Written by Emma Luimes
The cost of natural disasters could double in the next six years according to research conducted by The Bushfire and Natural Hazards Cooperative Research Centre.
The ABC reported that emergency workers have been warned that the intense weather Tasmania experienced in the last few weeks could become more common.
The CRC report recommends that funding for natural disasters needs to be reviewed because of the “recent trends in the costs for natural disasters in Australia”.
Australia has not reviewed its disaster funding arrangements since 2002.
The report says there is a “critical need” to continue research into the impacts of locked-in climate change and demographic changes.
Locked-in climate change refers to the impact resulting from past greenhouse gas emissions.
The CRC says that Australia’s natural hazard researchers and emergency management agencies “clearly have much work to do if they are to sufficiently understand the influence of climate change on the nation’s level of bushfire, flood and other hazard risks”.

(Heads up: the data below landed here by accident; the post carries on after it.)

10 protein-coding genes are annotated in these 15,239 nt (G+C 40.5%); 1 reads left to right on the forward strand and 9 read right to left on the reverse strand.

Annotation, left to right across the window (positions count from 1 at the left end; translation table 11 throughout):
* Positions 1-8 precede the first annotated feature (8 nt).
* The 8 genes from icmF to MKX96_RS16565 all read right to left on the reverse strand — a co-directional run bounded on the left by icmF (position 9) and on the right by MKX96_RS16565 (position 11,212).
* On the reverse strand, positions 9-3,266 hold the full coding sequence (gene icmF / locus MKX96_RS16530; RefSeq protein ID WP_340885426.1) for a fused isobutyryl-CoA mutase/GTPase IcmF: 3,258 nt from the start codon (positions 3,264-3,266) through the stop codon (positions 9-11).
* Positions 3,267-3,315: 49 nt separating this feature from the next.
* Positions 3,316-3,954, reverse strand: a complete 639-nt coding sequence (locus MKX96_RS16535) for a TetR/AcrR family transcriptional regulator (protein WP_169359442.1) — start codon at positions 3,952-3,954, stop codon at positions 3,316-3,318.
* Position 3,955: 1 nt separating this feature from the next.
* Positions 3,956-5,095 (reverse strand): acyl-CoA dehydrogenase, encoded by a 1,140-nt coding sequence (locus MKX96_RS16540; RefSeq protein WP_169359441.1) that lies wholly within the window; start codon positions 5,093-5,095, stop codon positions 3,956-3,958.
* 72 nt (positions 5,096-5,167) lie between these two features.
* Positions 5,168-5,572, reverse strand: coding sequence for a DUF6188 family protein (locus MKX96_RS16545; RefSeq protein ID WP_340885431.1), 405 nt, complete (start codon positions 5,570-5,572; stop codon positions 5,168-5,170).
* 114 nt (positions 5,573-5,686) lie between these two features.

The Deloitte Access Economics Report 2013 said that: “In 2012 alone, the total economic cost of natural disasters in Australia is estimated to have exceeded $6 billion. Further, these costs are expected to double by 2030 and to rise to an average of $23 billion per year by 2050, even without any consideration of the potential impact of climate change”.
This is pretty terrifying, isn't it? There are times I can hardly bare to think about these difficulties because it is so frustrating that nothing is being done while time ticks away.